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There are three things that go on a headstone when one dies- the date you were born, the date of your passing and a dash in between, according to the District’s “Mayor-for-life” and current Ward 8 councilman Marion Barry. The dash is the time you spend on this earth and the impact you have. The councilman revealed that the Godfather of go-go once asked himself, “What kind of dash are you going to live?”

Chuck Brown’s home going brought hundreds of residents to the Walter E. Washington Convention Center on to pay homage to his life and legacy on Thursday, May 31. Many notables were in attendance, including emcee for the ceremony Donnie Simpson, Cliff Jones, Raheem DeVaughn and others.

For such a musical innovator, you wouldn’t expect anything less than superb musical performances at his memorial service. Isaiah Thomas performed Chuck’s “Can’t Nobody Do Me Like Jesus” gospel go-go song. Jones sang “Steal Away to Jesus,” followed by Ledisi with a cover of “Wind Beneath My Wings.” The band managed to sneak in a few go-go beats during several of the gospel songs, which got the crowd moving.

One of the most sentimental performances, however, was from Chuck’s brothers. This was the first time they sang together for the first time in three years. The Brown brothers dedicated “It’s So Hard To Say Goodbye” to their late brother. This tear-jerking moment brought a hush among the crowd. Another heartfelt moment was when Chuck’s children also came to the stage to say their farewell to their father. His son-in-law recited a rap that he made special for the occasion.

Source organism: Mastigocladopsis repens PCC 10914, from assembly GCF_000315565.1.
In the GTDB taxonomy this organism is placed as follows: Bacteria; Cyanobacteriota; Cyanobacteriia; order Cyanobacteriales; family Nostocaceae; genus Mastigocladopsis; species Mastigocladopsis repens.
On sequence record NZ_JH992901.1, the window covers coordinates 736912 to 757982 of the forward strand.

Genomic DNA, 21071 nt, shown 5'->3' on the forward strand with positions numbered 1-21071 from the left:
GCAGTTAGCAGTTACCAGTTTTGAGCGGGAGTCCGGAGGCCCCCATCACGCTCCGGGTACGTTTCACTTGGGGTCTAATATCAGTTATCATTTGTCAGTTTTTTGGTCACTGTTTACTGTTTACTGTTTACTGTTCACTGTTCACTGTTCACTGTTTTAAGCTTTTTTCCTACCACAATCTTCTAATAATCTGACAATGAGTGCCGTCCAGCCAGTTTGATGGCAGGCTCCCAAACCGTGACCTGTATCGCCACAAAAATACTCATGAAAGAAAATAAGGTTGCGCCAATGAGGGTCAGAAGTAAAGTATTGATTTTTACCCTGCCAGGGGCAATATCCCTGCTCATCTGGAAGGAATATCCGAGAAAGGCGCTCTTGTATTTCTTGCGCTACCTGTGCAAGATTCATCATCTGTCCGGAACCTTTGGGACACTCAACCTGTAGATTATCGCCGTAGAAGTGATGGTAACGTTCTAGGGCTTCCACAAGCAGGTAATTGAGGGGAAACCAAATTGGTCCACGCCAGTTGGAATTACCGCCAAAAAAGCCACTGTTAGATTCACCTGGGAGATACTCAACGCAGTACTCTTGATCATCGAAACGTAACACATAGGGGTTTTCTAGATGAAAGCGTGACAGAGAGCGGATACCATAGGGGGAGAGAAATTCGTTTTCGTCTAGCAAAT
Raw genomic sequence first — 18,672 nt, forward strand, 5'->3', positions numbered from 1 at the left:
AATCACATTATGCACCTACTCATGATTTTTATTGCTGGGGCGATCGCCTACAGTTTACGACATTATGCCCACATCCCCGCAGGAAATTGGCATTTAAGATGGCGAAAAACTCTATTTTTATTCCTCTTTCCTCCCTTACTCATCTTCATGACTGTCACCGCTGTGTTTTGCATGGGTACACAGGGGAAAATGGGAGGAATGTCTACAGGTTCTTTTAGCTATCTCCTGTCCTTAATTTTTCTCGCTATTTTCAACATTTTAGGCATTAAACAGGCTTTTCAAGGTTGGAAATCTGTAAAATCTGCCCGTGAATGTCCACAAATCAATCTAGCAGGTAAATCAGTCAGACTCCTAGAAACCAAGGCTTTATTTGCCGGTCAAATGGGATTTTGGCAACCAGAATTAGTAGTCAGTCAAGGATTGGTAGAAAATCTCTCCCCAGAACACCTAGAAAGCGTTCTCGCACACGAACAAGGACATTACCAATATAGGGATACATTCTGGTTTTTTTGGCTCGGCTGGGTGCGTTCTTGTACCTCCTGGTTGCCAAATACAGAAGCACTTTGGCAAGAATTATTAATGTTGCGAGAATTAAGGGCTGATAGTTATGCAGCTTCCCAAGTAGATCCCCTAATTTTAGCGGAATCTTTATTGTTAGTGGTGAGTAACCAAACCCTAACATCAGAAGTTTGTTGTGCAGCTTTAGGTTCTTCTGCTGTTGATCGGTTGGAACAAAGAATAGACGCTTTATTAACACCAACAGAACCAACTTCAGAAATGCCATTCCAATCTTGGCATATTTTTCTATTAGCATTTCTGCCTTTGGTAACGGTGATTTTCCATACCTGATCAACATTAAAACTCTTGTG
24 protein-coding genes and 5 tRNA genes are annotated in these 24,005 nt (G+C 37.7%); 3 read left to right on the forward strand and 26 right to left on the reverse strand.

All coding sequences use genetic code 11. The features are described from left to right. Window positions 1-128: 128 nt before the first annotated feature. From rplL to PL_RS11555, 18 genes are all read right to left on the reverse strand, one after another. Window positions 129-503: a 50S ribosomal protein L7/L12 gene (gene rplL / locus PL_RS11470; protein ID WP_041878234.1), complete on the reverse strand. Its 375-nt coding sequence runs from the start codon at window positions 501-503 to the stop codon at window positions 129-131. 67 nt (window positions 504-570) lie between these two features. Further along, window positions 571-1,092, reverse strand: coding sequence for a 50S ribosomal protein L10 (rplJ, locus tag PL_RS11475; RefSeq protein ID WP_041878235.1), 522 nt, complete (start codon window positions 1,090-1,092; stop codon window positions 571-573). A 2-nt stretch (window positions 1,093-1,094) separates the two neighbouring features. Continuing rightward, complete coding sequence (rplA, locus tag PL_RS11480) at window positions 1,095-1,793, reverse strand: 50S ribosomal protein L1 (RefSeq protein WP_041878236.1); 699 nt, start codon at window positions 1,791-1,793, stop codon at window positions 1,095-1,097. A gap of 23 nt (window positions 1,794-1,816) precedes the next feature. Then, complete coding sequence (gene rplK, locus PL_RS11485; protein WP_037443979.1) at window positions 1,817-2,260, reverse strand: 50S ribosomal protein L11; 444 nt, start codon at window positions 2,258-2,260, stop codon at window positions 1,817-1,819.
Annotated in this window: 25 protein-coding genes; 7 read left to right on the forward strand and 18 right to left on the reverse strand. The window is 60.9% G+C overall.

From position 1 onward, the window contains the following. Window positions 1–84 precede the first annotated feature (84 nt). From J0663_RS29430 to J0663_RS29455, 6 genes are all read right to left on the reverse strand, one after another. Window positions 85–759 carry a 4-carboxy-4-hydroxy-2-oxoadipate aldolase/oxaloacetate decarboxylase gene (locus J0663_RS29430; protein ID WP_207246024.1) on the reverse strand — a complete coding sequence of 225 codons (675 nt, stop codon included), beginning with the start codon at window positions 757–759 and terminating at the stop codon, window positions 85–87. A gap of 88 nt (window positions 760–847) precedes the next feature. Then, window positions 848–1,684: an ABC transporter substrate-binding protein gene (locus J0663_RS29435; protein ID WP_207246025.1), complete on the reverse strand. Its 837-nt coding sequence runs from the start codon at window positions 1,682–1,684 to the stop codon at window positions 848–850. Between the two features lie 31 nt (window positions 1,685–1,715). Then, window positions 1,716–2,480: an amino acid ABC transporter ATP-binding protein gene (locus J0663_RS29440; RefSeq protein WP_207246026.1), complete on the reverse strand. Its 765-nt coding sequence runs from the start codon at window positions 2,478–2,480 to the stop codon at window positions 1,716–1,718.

Mayor Vincent Gray, Congresswoman Eleanor H. Norton and Chairman Kwame Brown were also present. These three D.C. heavy-weights wanted to make sure Brown was not remembered just for his upbeat music, but also for his significant role in the community. Mayor Gray proposed a park be dedicated to Brown. Congresswoman Norton proposed that August 22, Chuck’s birthday, be dubbed National Chuck Brown Day and Chairman Brown proposed that a go-go hall of fame be created and named after Chuck.

“This may be the nation’s capital, but go-go is the District of Columbia’s music thanks to Chuck Brown,” Mayor Gray said.

This particular memorial service was definitely a party for Chuck Brown. A celebration to remind everyone in the community how much he contributed to D.C. as a whole and each individual living there. This ceremony proved that throughout Chuck’s life and career were definitely not in vain. The dash on Chuck’s headstone will always be filled his warmth and gifts that he shared with anyone around him.

“Chuck Brown had a great dash,” said Barry.


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